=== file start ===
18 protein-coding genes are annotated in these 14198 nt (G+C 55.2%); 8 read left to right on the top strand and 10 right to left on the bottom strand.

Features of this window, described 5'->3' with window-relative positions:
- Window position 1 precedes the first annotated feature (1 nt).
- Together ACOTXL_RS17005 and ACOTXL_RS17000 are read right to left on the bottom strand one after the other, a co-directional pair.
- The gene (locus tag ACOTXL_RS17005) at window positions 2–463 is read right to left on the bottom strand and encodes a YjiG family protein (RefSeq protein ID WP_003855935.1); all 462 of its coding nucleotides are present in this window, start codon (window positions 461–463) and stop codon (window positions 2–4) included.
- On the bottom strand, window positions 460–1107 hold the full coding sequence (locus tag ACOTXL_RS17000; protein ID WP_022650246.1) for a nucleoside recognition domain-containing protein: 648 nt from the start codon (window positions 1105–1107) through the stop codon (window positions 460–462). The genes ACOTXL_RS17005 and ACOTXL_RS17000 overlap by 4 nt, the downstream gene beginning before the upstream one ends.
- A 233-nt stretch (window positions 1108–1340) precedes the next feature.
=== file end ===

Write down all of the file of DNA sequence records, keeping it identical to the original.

18 protein-coding genes are annotated in these 14198 nt (G+C 55.2%); 8 read left to right on the top strand and 10 right to left on the bottom strand.

Features of this window, described 5'->3' with window-relative positions:
- Window position 1 precedes the first annotated feature (1 nt).
- Together ACOTXL_RS17005 and ACOTXL_RS17000 are read right to left on the bottom strand one after the other, a co-directional pair.
- The gene (locus tag ACOTXL_RS17005) at window positions 2–463 is read right to left on the bottom strand and encodes a YjiG family protein (RefSeq protein ID WP_003855935.1); all 462 of its coding nucleotides are present in this window, start codon (window positions 461–463) and stop codon (window positions 2–4) included.
- On the bottom strand, window positions 460–1107 hold the full coding sequence (locus tag ACOTXL_RS17000; protein ID WP_022650246.1) for a nucleoside recognition domain-containing protein: 648 nt from the start codon (window positions 1105–1107) through the stop codon (window positions 460–462). The genes ACOTXL_RS17005 and ACOTXL_RS17000 overlap by 4 nt, the downstream gene beginning before the upstream one ends.
- A 233-nt stretch (window positions 1108–1340) precedes the next feature.